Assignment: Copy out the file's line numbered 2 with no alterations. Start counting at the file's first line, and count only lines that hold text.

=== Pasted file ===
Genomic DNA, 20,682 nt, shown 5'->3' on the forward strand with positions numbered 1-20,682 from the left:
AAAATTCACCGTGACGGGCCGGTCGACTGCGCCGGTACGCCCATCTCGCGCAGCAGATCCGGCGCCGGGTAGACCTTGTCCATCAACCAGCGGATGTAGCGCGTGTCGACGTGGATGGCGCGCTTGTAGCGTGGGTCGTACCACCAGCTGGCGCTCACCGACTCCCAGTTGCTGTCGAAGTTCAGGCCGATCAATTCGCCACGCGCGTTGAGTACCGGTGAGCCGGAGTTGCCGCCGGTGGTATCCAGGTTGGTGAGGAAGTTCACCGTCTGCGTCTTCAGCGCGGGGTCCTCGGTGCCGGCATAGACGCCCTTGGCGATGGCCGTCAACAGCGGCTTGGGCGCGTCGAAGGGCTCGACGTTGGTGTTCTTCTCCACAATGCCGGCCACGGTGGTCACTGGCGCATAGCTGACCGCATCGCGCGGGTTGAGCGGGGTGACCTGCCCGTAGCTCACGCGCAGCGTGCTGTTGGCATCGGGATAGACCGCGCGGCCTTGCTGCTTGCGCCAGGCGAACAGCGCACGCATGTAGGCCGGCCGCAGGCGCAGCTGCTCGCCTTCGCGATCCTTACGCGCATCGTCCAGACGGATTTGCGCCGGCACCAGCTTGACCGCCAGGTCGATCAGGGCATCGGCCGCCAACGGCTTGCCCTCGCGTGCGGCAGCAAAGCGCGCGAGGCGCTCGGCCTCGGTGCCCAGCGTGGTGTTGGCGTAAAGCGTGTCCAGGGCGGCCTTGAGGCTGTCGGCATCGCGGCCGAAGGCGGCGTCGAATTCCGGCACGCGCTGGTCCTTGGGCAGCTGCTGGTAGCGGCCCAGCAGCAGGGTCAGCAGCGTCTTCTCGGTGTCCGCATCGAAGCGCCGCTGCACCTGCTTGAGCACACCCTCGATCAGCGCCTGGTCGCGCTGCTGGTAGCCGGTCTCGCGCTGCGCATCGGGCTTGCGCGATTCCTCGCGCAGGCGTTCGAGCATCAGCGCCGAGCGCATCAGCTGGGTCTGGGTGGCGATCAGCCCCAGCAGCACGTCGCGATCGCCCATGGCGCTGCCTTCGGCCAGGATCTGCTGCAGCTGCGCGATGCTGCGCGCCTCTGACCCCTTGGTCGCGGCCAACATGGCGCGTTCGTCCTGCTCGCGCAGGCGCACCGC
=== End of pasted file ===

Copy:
AAAATTCACCGTGACGGGCCGGTCGACTGCGCCGGTACGCCCATCTCGCGCAGCAGATCCGGCGCCGGGTAGACCTTGTCCATCAACCAGCGGATGTAGCGCGTGTCGACGTGGATGGCGCGCTTGTAGCGTGGGTCGTACCACCAGCTGGCGCTCACCGACTCCCAGTTGCTGTCGAAGTTCAGGCCGATCAATTCGCCACGCGCGTTGAGTACCGGTGAGCCGGAGTTGCCGCCGGTGGTATCCAGGTTGGTGAGGAAGTTCACCGTCTGCGTCTTCAGCGCGGGGTCCTCGGTGCCGGCATAGACGCCCTTGGCGATGGCCGTCAACAGCGGCTTGGGCGCGTCGAAGGGCTCGACGTTGGTGTTCTTCTCCACAATGCCGGCCACGGTGGTCACTGGCGCATAGCTGACCGCATCGCGCGGGTTGAGCGGGGTGACCTGCCCGTAGCTCACGCGCAGCGTGCTGTTGGCATCGGGATAGACCGCGCGGCCTTGCTGCTTGCGCCAGGCGAACAGCGCACGCATGTAGGCCGGCCGCAGGCGCAGCTGCTCGCCTTCGCGATCCTTACGCGCATCGTCCAGACGGATTTGCGCCGGCACCAGCTTGACCGCCAGGTCGATCAGGGCATCGGCCGCCAACGGCTTGCCCTCGCGTGCGGCAGCAAAGCGCGCGAGGCGCTCGGCCTCGGTGCCCAGCGTGGTGTTGGCGTAAAGCGTGTCCAGGGCGGCCTTGAGGCTGTCGGCATCGCGGCCGAAGGCGGCGTCGAATTCCGGCACGCGCTGGTCCTTGGGCAGCTGCTGGTAGCGGCCCAGCAGCAGGGTCAGCAGCGTCTTCTCGGTGTCCGCATCGAAGCGCCGCTGCACCTGCTTGAGCACACCCTCGATCAGCGCCTGGTCGCGCTGCTGGTAGCCGGTCTCGCGCTGCGCATCGGGCTTGCGCGATTCCTCGCGCAGGCGTTCGAGCATCAGCGCCGAGCGCATCAGCTGGGTCTGGGTGGCGATCAGCCCCAGCAGCACGTCGCGATCGCCCATGGCGCTGCCTTCGGCCAGGATCTGCTGCAGCTGCGCGATGCTGCGCGCCTCTGACCCCTTGGTCGCGGCCAACATGGCGCGTTCGTCCTGCTCGCGCAGGCGCACCGC